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ARB Chairman Characterizes Ideological Debate Between Hydrogen and Batteries as “Madness”

California Air Resources Board (ARB) Chairman Mary Nichols characterized the sometimes contentious, ideological debate between those who advocate for hydrogen fuel cells and those who advocate for batteries as the ultimate enabler of low-carbon transportation as “madness” from the point of view of a regulator.

Chairman Nichols made the comment during a keynote at the third annual UC Berkeley Energy Symposium, presented by the Berkeley Energy & Resources Collaborative (BERC), that focused on policy and legislative activity in the context of California’s climate change efforts.

We need to be able to find ways to set goals that are ambitious and keep ourselves moving forward towards those prizes...the kinds of things that politicians who get elected for two- or four-year terms can boldly announce and have their blueprints for. At the same time we have to recognize that science and other things can sometimes get in the way of implementing those big goals in exactly the way that we initially planned, and that when we try to get too prescriptive about how to do it, or to come down on the side of favoring one particular technology over another, in the regulatory world, we end up in the midst of pitched battles between engineers that do nothing to advance the cause.

There is one thing that has really frustrated me in the last couple of has been the ideological, I would almost say theological, debate between the people who think that hydrogen fuel cells are the answer and the people who think that only battery electric vehicles are the answer. Each of them do their best to trash the credibility, viability and good faith of the other side.

It may be that we feel a need as humans to be passionate about our particular solutions to whatever the technology is, but from the point of view of a regulator, this is madness.

We know that we need both. We have to have a climate in which we can be moving forward at the same time with more than one technology, and still have progress on all of these fronts.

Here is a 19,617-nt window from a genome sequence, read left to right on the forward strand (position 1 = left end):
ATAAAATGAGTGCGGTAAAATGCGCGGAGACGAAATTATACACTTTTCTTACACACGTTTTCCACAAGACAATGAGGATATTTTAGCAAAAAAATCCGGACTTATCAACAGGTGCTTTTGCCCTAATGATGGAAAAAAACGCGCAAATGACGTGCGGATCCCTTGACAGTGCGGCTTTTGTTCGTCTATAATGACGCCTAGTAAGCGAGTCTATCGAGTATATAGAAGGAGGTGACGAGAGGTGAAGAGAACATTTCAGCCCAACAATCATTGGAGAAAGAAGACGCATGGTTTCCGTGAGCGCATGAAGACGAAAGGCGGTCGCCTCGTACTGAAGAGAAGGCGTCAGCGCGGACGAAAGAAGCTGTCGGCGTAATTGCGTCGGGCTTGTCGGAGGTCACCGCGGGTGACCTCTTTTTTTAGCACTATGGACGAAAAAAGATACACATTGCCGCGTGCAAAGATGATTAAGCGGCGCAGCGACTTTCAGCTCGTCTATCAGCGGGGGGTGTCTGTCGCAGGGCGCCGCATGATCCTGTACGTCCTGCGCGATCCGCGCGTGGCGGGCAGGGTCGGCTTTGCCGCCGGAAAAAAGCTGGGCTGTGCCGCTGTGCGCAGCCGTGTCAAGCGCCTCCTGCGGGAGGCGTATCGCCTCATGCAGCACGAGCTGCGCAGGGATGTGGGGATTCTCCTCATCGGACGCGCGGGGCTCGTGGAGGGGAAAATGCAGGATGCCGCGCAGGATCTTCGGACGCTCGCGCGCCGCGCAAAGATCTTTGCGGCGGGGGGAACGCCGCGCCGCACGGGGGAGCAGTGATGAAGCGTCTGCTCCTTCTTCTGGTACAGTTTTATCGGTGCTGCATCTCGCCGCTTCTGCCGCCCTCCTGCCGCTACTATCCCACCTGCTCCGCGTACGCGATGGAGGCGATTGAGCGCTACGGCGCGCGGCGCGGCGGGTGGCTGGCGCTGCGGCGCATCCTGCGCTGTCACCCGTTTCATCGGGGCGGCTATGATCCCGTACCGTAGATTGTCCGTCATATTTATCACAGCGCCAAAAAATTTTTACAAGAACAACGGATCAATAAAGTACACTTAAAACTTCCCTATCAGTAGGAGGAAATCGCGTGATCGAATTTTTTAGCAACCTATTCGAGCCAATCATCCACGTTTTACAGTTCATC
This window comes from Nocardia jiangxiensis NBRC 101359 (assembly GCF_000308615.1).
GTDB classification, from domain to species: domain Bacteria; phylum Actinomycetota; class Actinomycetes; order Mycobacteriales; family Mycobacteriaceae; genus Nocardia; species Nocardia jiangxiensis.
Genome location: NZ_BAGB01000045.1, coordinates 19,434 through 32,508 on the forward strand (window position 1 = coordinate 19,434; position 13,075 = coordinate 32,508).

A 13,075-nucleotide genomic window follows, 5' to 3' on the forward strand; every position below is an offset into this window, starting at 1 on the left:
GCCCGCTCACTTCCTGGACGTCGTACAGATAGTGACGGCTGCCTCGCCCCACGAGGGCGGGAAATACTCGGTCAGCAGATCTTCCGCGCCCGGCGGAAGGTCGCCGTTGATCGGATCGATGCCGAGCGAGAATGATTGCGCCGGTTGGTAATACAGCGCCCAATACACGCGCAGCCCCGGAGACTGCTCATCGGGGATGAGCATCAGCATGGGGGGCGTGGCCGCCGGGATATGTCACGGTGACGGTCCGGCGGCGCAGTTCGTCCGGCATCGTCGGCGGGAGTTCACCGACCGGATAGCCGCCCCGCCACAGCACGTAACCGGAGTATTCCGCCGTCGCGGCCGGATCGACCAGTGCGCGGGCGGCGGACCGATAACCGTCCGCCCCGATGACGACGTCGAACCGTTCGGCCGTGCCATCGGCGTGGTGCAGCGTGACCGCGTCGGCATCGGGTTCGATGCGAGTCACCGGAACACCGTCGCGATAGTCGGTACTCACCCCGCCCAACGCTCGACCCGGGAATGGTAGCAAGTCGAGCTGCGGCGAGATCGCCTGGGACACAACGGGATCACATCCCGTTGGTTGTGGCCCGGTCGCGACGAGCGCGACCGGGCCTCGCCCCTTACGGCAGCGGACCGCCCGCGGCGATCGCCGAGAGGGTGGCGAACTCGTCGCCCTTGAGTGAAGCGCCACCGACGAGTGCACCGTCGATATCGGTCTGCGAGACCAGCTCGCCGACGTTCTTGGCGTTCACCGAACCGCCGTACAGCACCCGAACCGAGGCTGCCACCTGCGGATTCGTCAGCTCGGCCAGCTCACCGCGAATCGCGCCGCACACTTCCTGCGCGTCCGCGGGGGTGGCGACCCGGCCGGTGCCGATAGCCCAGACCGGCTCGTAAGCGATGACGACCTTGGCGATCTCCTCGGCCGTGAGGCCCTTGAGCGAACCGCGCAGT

Responding to a question as to exactly why she saw a need for both, Nichols said that on the battery side, there still wasn’s a battery with sufficient capacity capable of taking a vehicle without pause the same kind of distances that people are used to being able to travel. There also is not, she added, a battery which is usable for some of the long-range heavy duty applications of hauling goods around in trucks and other kinds of vehicles. And third, she pointed out, “not every state is California” when it comes to the carbon footprint of power generation. “Recharging a battery is a much cleaner operation here than in Illinois.” At the same time, she added, there are issues with hydrogen and fuel cells.

I would argue that at the end of the day, in this country, we are going to need a mix of types of vehicles, that we will have battery electric, we will have advanced hybrids and we will have fuel cell vehicles all operating successfully in different places within the next 20 years or so, and that that’s a good thing.



“madness” !!!! WTF
Mary Nichols is a clueless lawyer.
CARB is one of the reasons the Hydrogen hoax has persisted so long.


Chairman Nichols annoys me too.

It's the energy cost of creating H2 that I find most objectionable. Even if hydrogenesis in bacteria becomes much better operationalized, and renewable hydrogen doubles in its energy conversion efficiency from the base energy source, I still expect it to be far less efficient than other energy chains from well to wheels.